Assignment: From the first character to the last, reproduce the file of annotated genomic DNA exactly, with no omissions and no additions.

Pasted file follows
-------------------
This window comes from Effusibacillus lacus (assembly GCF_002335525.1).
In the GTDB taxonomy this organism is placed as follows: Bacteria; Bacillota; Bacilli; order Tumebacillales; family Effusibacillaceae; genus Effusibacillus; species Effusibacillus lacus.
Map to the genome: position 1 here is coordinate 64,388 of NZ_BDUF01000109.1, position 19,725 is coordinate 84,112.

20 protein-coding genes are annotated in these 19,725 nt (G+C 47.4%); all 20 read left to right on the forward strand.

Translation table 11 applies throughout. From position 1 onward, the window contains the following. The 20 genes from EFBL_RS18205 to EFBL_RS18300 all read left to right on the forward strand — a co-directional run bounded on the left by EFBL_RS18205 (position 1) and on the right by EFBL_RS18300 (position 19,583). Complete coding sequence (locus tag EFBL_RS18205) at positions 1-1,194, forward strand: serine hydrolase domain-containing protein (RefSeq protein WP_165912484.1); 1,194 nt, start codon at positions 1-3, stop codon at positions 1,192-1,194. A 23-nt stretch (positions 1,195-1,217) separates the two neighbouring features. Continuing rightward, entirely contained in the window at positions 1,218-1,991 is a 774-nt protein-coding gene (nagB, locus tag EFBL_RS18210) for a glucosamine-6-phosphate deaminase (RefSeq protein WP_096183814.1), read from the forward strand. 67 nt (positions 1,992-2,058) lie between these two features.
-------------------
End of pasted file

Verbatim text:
This window comes from Effusibacillus lacus (assembly GCF_002335525.1).
In the GTDB taxonomy this organism is placed as follows: Bacteria; Bacillota; Bacilli; order Tumebacillales; family Effusibacillaceae; genus Effusibacillus; species Effusibacillus lacus.
Map to the genome: position 1 here is coordinate 64,388 of NZ_BDUF01000109.1, position 19,725 is coordinate 84,112.

20 protein-coding genes are annotated in these 19,725 nt (G+C 47.4%); all 20 read left to right on the forward strand.

Translation table 11 applies throughout. From position 1 onward, the window contains the following. The 20 genes from EFBL_RS18205 to EFBL_RS18300 all read left to right on the forward strand — a co-directional run bounded on the left by EFBL_RS18205 (position 1) and on the right by EFBL_RS18300 (position 19,583). Complete coding sequence (locus tag EFBL_RS18205) at positions 1-1,194, forward strand: serine hydrolase domain-containing protein (RefSeq protein WP_165912484.1); 1,194 nt, start codon at positions 1-3, stop codon at positions 1,192-1,194. A 23-nt stretch (positions 1,195-1,217) separates the two neighbouring features. Continuing rightward, entirely contained in the window at positions 1,218-1,991 is a 774-nt protein-coding gene (nagB, locus tag EFBL_RS18210) for a glucosamine-6-phosphate deaminase (RefSeq protein WP_096183814.1), read from the forward strand. 67 nt (positions 1,992-2,058) lie between these two features.